In today’s episode, Per Sjöborg speaks with Lynne Parker from the University of Tennessee about her work with robot teams. Her lab is developing techniques to get robots to team up to complete tasks that they individually could not. The robots share data from sensors to extend their perception or share capabilities to perform particular tasks. This approach is essential to increase the efficiency, potential and reliability of multi-robot systems.
Ideally, multi-robot systems should be able to cope with different types of robots joining or leaving the team, and tasks changing over time. While most approaches would require a roboticist to manually predefine how the robot team accomplishes its task, Parker automates this process using smart algorithms and software architectures. This makes the design of multi-robot systems more manageable in the long run since one framework can be used in different situations.
Dr. Parker also works on integrating humans in the robot teams. This allows implicit communication between the robot and the human coworker to reduce the workload on the human and make the interaction more efficient.
In the long term, she hopes her research in multi-robot systems will enable applications in security, surveillance, and reconnaissance; planetary exploration; search and rescue; cleanup of hazardous waste; mining; construction; automated manufacturing; industrial/household maintenance; and nuclear power plant decommissioning.
Lynne E. Parker is Professor and Associate Head in the Department of Electrical Engineering and Computer Science at The University of Tennessee-Knoxville (UTK). At UTK, she is the founder and director of the Distributed Intelligence Laboratory, which performs research in multi-robot systems, sensor networks, machine learning, and human-robot interaction.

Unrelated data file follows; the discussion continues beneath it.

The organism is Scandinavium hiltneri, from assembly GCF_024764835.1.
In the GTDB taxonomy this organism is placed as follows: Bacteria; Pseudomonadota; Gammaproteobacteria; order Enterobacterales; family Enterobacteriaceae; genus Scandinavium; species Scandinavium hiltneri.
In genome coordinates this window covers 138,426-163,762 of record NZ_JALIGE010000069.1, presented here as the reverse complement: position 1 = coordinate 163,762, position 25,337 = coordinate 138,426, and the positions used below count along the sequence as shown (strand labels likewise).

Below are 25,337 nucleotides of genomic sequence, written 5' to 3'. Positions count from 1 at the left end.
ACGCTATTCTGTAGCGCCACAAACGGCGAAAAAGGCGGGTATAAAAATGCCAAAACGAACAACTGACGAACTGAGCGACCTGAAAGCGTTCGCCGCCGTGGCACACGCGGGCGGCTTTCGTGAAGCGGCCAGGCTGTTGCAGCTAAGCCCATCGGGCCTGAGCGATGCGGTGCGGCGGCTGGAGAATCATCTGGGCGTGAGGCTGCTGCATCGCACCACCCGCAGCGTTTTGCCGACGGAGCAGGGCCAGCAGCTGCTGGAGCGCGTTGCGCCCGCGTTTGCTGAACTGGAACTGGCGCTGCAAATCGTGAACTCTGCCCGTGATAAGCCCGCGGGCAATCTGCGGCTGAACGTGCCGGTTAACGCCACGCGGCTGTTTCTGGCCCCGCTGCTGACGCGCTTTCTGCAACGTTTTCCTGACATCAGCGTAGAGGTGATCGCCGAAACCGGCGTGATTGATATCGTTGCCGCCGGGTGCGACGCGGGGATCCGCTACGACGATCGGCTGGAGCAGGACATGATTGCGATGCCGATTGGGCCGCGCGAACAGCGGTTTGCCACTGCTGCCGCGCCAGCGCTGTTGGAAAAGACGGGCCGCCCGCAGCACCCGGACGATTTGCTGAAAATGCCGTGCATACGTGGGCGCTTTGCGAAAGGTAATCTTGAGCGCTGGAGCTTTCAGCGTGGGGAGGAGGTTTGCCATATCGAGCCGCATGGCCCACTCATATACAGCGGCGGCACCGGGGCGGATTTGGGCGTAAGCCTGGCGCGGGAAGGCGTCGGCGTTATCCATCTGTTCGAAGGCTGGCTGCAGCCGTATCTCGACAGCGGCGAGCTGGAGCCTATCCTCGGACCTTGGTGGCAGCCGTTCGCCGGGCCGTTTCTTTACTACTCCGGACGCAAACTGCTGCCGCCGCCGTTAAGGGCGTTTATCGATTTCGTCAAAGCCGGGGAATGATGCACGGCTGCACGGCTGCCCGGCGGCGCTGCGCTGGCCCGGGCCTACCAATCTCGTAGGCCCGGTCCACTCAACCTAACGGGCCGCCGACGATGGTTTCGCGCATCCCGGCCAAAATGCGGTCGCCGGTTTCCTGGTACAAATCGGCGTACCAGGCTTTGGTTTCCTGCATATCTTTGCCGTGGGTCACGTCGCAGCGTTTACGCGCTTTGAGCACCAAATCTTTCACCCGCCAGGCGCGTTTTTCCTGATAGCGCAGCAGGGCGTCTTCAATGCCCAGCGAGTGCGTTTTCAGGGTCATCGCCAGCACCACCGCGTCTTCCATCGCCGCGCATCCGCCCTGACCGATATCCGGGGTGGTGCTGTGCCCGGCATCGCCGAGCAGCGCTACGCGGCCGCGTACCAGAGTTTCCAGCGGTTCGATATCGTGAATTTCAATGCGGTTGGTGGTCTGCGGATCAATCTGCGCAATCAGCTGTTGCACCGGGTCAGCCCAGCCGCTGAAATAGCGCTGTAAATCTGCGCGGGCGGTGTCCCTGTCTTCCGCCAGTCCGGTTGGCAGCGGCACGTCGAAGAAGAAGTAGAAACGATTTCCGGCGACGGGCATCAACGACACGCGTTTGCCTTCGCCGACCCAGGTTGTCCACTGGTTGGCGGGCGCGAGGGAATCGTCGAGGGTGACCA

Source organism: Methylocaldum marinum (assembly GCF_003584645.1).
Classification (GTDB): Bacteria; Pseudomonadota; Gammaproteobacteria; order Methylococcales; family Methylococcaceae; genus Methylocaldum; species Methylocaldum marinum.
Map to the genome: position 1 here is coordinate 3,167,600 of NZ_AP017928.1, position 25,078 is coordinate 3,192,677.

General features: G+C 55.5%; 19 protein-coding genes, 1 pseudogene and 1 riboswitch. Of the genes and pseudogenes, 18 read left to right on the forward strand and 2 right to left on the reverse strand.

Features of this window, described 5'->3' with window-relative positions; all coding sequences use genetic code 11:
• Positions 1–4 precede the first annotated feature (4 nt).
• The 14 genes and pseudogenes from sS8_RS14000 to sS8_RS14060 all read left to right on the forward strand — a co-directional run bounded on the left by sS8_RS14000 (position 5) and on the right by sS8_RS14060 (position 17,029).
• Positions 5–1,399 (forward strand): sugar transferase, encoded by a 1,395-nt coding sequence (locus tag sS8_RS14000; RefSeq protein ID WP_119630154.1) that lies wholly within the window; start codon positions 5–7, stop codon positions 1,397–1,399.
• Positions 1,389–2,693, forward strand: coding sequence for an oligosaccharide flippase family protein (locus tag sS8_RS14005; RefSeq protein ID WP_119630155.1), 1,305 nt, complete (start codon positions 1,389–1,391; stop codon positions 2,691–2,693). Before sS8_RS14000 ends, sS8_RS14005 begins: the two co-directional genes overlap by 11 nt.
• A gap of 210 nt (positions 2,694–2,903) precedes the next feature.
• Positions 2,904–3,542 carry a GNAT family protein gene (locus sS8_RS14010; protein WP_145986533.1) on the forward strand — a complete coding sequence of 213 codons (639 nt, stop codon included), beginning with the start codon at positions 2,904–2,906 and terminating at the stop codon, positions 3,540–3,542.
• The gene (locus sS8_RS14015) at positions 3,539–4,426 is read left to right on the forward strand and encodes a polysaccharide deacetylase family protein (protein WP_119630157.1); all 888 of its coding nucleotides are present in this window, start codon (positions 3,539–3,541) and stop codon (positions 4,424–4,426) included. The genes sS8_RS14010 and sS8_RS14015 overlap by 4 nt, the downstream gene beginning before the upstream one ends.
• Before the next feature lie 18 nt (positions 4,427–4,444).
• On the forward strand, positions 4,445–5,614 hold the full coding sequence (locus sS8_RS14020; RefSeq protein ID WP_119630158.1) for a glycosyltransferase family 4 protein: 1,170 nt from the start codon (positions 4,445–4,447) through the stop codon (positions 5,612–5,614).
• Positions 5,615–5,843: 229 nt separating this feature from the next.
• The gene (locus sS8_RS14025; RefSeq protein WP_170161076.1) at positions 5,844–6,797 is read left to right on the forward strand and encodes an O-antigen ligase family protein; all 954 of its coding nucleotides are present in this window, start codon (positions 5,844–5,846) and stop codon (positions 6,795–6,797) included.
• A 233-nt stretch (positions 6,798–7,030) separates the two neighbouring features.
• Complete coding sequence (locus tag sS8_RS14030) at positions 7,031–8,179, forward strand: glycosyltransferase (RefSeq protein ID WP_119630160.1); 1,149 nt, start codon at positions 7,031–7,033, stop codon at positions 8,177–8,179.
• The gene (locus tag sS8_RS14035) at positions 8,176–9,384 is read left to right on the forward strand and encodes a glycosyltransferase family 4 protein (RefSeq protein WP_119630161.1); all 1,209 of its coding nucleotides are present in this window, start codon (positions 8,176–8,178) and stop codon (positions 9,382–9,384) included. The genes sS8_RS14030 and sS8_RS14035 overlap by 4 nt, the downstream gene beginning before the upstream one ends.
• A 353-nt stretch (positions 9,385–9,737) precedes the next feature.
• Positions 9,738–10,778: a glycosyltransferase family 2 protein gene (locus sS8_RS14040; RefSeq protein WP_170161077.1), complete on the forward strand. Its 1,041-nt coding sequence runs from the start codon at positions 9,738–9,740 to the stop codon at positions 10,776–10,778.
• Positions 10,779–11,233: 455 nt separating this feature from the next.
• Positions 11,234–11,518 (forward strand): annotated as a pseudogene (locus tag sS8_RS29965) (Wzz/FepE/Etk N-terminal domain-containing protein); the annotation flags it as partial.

Parker is a leading international researcher in the field of distributed multi-robot systems. She has published over 135 articles in the areas of mobile robot cooperation, human-robot cooperation, sensor networks, robotic learning, intelligent agent architectures, and robot navigation. These publications include five edited books on the topic of distributed robotics.
She is the Editor-in-Chief of the IEEE Robotics Automation Society’s Conference Editorial Board, Senior Editor of IEEE Transactions on Robotics, Associate Editor of IEEE Intelligent Systems Magazine and an Associate Editor of the Swarm Intelligence journal. She serves on numerous international conference program committees. She is also an elected member of the Administrative Committee of the IEEE Robotics and Automation Society.